Latinos/as Hispanic Americans Sociology Help

Latinos/as (Hispanic Americans

The terms l.i1tino (for males). Latina (for females). and Hispanic are used  nterchangeably to refer to people who trace their origins to Spanish-speaking Latin
America and the Iberian peninsula (Cashmore. 1996). However. as racial-ethnic scholars have pointed out. the label Hispanic was first used by the U.S. government  to designate people of Latin American and Spanishdescent living in the United States (Oboler, 1995). and it has not been fully accepted as a source of identity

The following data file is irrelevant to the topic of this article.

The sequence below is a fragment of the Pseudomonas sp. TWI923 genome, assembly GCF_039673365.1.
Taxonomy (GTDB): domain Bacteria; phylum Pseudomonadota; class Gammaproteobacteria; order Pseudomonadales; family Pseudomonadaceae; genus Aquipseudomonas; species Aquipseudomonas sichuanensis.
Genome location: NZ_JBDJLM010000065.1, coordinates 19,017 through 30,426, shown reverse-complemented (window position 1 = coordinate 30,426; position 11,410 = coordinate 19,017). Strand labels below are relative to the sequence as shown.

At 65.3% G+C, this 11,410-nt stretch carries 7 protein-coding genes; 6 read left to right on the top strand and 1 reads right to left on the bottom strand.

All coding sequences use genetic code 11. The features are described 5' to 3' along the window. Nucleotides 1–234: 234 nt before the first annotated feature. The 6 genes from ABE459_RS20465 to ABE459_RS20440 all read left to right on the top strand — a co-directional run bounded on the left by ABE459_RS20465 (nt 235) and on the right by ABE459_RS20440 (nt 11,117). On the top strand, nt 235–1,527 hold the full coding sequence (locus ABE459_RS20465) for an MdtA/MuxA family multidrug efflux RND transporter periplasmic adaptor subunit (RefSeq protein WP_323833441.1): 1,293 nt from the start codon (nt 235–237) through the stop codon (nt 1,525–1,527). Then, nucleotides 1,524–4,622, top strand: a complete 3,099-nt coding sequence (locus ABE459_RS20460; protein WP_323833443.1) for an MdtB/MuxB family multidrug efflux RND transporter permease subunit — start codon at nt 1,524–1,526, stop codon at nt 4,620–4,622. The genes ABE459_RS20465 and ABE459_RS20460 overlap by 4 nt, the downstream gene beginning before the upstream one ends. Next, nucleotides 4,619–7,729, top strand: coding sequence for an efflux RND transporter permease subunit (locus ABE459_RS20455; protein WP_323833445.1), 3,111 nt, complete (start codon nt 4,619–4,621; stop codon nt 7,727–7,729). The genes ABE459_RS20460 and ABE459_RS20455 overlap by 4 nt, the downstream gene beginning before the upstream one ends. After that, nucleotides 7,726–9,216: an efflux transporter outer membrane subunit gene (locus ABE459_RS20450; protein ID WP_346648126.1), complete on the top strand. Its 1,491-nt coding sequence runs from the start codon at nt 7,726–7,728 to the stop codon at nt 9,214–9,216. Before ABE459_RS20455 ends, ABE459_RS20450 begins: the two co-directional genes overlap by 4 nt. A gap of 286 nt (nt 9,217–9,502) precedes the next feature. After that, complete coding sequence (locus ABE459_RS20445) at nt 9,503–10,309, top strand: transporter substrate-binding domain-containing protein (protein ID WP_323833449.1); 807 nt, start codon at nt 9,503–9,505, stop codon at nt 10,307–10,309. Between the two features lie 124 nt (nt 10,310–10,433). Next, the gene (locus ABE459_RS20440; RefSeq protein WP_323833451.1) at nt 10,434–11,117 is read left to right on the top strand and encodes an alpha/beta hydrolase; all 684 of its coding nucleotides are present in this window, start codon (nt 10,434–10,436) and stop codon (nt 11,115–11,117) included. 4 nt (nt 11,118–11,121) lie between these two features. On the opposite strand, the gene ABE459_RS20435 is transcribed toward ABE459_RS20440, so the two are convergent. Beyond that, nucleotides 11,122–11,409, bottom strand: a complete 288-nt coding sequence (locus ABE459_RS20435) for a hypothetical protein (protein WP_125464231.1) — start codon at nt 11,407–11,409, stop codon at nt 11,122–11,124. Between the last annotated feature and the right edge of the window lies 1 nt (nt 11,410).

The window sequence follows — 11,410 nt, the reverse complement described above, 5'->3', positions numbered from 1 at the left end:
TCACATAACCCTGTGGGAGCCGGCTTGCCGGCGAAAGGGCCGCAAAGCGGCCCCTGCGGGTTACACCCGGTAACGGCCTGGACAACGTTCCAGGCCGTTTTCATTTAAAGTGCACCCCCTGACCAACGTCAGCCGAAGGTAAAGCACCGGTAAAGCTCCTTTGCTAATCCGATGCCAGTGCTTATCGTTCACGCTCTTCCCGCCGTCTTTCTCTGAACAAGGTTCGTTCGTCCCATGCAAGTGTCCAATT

by the more than 44.3 million Latinos/as who live in Me United States today (Oboler, 1995; Romero. 1997; U.S. Census Bureau; 2009). Instead. many of the people who trace their roots to Spanish-speaking couutries think of themselves as Mexican Americans. Chicanos/as, Puerto Ricans. Cuban Americans. Salvadorans.  Guatemalans. Nicaraguans. Costa Ricans.Argentines, Hondurans. Dominicans. or members of other categories. Many also think of themselves as having a combination ofSpanish,'V-frican. and Native American ancestry. Mexican Amerfcans or Chicanos/as Mexican  mericans- including both native- and foreign-born people {)fMexican origin-are the largest segment (approximately two-thirds) of the Latino population in the United States. Most Mexican Americans live in the southwestern region of the United States. although more have moved throughout the United States in recent years.